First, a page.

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Kristallnacht – the turning point in my family's history

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Saved by my mother's prescience
Eric Kandel Scientist
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Now my mother was a very prescient woman. In those several days between Schuschnigg announcing the plebiscite and Hitler marching in, she sensed it might not go right. And she went to the American embassy and she found out how does one get to the United States. She had a brother in the United States, Berman, who had become a very successful accountant. He’d come ten years earlier, 1927 or something like that - ’28. And she found that she needed to get an affidavit from him. He guaranteed that he would support us in case my father couldn’t get a job. And he organized, and he sent that affidavit, and we were in position to leave.

But there was a quota. So the sequence in which people would come was specified, and the quota for people coming from Eastern Europe, from Poland, was very small. America did not want to bring in many Eastern European people. So it took a long time for our number to come up. And there also was a further sequence of how members of the family could come. So the parents of the person sending the affidavit, my grandparents, my maternal grandparents with whom we were very close, came first. My brother and I, because we were children, came next, and my parents came last.

Eric Kandel (b. 1929) is an American neuropsychiatrist. He was a recipient of the 2000 Nobel Prize in Physiology or Medicine for his research on the physiological basis of memory storage in neurons. He shared the prize with Arvid Carlsson and Paul Greengard. Kandel, who had studied psychoanalysis, wanted to understand how memory works. His mentor, Harry Grundfest, said, 'If you want to understand the brain you're going to have to take a reductionist approach, one cell at a time.' Kandel then studied the neural system of the sea slug Aplysia californica, which has large nerve cells amenable to experimental manipulation and is a member of the simplest group of animals known to be capable of learning. Kandel is a professor of biochemistry and biophysics at the College of Physicians and Surgeons at Columbia University. He is also Senior Investigator in the Howard Hughes Medical Institute. He was the founding director of the Center for Neurobiology and Behavior, which is now the Department of Neuroscience at Columbia University. Kandel's popularized account chronicling his life and research, 'In Search of Memory: The Emergence of a New Science of Mind', was awarded the 2006 Los Angeles Times Book Award for Science and Technology.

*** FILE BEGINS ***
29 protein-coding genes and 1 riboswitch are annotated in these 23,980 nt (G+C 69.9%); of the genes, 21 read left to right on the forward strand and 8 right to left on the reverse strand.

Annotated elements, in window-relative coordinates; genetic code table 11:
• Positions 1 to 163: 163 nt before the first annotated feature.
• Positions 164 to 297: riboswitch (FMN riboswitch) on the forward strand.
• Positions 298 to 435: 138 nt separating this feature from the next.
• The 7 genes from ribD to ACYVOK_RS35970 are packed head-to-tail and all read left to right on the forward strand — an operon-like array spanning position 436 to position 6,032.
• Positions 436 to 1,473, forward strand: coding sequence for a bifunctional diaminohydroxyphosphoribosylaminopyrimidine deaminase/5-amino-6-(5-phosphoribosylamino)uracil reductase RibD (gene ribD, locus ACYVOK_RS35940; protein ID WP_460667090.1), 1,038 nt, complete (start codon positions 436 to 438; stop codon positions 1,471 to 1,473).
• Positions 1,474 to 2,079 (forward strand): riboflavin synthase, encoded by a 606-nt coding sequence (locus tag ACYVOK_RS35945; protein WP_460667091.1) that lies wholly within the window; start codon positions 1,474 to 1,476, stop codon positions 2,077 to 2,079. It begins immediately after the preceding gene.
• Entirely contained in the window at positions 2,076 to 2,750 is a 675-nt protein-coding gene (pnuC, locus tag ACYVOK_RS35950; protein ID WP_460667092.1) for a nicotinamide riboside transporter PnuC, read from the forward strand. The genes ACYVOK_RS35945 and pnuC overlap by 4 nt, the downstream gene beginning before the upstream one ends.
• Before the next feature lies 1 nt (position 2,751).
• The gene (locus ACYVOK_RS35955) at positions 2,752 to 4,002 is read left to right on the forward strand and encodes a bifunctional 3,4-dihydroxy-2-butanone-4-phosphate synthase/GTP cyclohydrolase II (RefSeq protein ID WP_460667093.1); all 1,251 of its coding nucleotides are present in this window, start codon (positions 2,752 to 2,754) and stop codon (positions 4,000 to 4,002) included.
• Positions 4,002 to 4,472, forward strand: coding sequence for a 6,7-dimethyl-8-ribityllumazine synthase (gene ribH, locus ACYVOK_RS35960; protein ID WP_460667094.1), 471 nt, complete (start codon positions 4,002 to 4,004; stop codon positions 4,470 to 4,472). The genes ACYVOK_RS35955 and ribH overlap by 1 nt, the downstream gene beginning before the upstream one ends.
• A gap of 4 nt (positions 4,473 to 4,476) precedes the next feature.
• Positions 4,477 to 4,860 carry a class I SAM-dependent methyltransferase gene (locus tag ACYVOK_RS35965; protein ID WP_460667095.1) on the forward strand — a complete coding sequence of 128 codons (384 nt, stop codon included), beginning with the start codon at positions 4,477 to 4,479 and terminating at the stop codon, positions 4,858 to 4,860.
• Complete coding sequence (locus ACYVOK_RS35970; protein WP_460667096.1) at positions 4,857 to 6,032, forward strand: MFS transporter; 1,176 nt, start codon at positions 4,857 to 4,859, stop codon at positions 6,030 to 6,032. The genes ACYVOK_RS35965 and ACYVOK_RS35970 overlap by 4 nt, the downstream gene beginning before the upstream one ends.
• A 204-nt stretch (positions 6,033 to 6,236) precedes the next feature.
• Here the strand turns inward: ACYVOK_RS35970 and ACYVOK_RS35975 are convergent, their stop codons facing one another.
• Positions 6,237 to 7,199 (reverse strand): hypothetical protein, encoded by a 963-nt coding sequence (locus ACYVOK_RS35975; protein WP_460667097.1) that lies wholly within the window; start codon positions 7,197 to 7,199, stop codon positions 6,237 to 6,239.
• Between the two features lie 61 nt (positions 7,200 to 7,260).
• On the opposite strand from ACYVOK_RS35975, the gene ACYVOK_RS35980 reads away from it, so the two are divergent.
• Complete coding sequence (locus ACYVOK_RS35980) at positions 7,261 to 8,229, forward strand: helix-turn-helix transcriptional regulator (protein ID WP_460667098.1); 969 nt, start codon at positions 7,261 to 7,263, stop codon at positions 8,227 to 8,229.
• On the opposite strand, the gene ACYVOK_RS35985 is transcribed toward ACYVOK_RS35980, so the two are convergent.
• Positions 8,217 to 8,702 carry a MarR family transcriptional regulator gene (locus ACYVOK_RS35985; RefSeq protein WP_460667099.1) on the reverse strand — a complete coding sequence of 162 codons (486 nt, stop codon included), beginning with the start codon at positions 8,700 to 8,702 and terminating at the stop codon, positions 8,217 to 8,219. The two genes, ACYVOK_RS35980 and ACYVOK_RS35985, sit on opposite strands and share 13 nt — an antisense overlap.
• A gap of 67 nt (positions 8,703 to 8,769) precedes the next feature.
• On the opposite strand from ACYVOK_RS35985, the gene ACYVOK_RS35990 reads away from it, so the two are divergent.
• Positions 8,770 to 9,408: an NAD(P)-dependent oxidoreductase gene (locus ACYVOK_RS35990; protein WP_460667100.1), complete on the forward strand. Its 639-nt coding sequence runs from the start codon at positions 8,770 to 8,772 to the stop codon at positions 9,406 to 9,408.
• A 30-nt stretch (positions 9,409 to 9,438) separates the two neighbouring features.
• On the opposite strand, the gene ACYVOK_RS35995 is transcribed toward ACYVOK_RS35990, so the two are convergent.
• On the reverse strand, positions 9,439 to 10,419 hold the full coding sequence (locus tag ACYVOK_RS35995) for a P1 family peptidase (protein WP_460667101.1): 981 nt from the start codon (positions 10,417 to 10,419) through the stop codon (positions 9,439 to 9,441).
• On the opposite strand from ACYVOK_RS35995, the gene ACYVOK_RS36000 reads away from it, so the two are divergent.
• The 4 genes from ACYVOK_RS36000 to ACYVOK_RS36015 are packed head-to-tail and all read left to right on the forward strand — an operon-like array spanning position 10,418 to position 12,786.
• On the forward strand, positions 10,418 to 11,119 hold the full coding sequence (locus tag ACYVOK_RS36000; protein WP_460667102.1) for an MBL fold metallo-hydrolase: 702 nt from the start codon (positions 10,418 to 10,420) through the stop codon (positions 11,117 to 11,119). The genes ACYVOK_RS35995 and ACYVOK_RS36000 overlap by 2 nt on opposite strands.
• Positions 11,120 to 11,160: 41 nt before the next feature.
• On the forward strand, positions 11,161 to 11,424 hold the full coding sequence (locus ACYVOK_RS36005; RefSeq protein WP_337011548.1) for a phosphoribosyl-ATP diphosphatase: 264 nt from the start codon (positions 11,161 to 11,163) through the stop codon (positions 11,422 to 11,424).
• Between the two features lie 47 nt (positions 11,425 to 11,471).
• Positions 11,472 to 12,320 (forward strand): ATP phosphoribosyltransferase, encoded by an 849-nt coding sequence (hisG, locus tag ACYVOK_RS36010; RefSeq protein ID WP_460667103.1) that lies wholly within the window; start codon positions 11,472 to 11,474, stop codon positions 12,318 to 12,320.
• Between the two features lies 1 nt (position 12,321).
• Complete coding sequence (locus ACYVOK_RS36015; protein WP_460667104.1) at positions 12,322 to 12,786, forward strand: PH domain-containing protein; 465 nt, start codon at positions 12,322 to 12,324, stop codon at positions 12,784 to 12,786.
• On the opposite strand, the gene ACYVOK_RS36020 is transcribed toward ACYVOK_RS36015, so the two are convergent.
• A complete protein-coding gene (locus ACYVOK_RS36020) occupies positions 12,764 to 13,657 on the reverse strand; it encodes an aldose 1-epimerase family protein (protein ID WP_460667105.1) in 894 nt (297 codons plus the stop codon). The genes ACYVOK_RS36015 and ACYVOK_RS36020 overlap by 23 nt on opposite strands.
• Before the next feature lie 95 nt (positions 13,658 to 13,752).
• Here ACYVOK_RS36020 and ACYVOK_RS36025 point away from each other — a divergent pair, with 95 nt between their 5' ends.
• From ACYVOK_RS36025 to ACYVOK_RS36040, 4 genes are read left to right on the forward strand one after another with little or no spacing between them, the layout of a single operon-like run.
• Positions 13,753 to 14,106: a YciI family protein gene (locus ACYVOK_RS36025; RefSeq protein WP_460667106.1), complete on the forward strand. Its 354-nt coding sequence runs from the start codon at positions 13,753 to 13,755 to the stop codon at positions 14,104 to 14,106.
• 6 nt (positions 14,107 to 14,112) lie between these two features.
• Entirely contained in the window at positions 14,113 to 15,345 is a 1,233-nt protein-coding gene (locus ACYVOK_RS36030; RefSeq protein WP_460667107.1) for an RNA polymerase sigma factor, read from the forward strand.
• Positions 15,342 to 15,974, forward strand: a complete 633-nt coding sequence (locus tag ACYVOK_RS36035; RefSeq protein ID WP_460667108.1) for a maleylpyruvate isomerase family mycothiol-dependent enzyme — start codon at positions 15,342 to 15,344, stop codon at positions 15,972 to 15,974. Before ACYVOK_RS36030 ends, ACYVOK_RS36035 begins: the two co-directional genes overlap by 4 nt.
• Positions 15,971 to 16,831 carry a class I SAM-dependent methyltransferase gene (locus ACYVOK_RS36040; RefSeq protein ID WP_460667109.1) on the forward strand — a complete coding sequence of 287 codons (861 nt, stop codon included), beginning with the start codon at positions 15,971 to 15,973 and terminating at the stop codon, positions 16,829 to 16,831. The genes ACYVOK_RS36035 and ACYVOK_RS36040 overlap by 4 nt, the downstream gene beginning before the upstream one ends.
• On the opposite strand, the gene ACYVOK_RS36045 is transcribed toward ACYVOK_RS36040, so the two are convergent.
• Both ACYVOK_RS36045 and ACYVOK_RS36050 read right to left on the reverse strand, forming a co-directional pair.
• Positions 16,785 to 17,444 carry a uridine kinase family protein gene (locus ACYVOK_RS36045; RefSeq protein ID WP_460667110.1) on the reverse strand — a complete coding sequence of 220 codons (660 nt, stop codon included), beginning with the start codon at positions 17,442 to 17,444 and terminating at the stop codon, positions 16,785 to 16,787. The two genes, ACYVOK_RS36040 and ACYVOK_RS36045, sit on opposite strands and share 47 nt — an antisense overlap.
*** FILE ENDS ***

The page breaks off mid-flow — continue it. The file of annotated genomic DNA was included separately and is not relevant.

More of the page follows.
Listeners: Christopher Sykes

Christopher Sykes is an independent documentary producer who has made a number of films about science and scientists for BBC TV, Channel Four, and PBS.

Tags: USA, affidavit, quota, emigration

Duration: 1 minute, 26 seconds

Date story recorded: June 2015

Date story went live: 04 May 2016